You cannot destroy sin by waters of a flood. You cannot destroy sin by the most powerful hydrogen bomb. And you certainly cannot destroy sin by legislation, and rules, and prisons. You can frighten man from the outward carrying out of his sinful thoughts. You can curb him behind the prison walls and bars. But sin is a spiritual reality and is removed only by spiritual means. And God, Who saved Noah and his family from the sinners who threatened to bring an end to God’s church here on this earth, did not remove all sin from the lives of these His children. He never does that except in the way of death, when the old man of sin is robbed of his tools and instruments — the members and faculties of his body — whereby he lives in sin. God implants a new heart in His elect. He causes them to be born with the life which is from above. But that life is there in His child alongside of the old nature that is still so powerful and skilled in the ways of evil. 

Constantly the child of God, the new man in Christ, must tight the evil that he would not, and work out (or through) his own salvation with fear and trembling. He has a battle to fight within his own soul. He himself is his worst enemy. He is a wretched man who finds that the good that he would, he allows not, and the evil that he would not, that he does. And we may be sure that Noah and his family found this to be the case already in the ark, and doubly so when they returned safely to the dry land, when there was so much more for the flesh to seek and to serve.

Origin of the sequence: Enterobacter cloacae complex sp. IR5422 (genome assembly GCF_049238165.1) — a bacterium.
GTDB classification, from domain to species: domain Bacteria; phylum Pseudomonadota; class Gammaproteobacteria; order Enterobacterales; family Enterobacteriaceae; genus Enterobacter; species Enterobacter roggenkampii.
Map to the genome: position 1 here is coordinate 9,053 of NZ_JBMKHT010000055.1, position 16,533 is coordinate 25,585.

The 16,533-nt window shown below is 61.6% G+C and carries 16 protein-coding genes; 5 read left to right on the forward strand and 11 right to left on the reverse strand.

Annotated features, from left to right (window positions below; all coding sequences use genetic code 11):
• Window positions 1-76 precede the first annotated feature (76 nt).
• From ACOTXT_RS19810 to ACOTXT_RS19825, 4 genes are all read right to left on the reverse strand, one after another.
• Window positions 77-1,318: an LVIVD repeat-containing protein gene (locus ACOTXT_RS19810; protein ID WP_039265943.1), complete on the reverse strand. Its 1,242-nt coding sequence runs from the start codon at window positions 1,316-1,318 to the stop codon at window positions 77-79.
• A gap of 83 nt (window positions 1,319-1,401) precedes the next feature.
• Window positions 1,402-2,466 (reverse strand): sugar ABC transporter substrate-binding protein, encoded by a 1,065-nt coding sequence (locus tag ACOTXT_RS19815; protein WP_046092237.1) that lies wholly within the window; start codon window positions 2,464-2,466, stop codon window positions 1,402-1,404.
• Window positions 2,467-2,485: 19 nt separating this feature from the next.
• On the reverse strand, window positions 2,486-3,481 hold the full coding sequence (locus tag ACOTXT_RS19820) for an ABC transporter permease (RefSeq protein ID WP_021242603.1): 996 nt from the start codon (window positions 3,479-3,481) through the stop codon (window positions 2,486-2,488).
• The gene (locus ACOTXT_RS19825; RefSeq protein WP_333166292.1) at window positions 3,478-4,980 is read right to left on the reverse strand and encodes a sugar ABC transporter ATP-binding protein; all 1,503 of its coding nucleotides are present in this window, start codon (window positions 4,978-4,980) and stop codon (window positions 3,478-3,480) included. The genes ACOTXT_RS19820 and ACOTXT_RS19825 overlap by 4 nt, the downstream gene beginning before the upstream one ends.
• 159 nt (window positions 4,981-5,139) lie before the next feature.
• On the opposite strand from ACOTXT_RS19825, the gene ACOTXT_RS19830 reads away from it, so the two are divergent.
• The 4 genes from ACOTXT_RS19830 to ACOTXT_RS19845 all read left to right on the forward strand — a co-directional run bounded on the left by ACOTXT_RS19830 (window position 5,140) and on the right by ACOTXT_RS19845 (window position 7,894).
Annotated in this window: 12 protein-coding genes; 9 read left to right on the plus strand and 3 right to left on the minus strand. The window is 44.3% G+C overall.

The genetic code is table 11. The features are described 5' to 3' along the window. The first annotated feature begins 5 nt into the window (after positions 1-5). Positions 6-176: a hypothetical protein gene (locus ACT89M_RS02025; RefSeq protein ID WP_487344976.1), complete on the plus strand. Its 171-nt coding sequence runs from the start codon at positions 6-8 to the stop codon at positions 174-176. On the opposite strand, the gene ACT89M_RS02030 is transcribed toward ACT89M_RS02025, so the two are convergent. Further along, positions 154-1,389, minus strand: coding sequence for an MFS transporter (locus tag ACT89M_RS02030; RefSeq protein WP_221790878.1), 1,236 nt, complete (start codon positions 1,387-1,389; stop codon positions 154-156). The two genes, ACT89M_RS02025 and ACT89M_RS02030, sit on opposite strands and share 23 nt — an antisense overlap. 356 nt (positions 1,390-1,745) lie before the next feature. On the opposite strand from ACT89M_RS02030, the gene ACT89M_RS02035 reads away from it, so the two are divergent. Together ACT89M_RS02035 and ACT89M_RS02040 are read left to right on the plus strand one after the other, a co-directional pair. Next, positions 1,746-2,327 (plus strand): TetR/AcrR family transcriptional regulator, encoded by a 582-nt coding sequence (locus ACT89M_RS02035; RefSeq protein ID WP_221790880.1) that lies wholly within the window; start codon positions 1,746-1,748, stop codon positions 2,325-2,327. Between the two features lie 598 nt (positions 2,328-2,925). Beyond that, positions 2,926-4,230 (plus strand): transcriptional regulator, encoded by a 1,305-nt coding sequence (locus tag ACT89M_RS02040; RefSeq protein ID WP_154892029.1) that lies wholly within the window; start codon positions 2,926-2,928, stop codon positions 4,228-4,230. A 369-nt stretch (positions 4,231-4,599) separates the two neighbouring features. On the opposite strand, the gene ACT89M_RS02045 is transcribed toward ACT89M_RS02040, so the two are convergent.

Then, too, it must not be forgotten that Noah and his family entered the ark with a full and very detailed knowledge of all the sins for which God destroyed the first world. And drunkenness was one of them. So was sexual immorality that so often accompanies drunkenness. They did not have to learn sin and develop in its practice. The first world even caught on very soon after Adam’s fall, and the firstborn of the first pair of parents quite quickly and easily introduced murder; and Lamech introduced bigamy and adultery as well. 

But the Serpent, that old dragon and Satan, strikes again, after the flood when he succeeds in getting the head of the Church, the spiritual leader in that church, to introduce before the eyes of his family these sins for which God destroyed the first world! These were not the only sins for which God came in that judgment. Every imagination :of the heart of man’s mind (Genesis 6:5) was only evil continually. The earth was corrupt (Genesis 6:11) and tilled with violence. 

The Serpent, however, here succeeded exactly in getting that spiritual leader of the whole church into an open practice of the sins which brought the first world to its judgment day, and brought Sodom and Gomorrah to their destruction. It was not Shem, Ham or Japheth who initiated this public drunkenness and immoral exposure. It was Noah, the preacher of righteousness, of whom it is stated in Hebrews 11:7 that by faith he built the ark to the saving of his family. The top man, the priest whose calling it was to dedicate and consecrate the whole church (his family) to God is used by Satan to strike a blow at that church, which he hates so vehemently.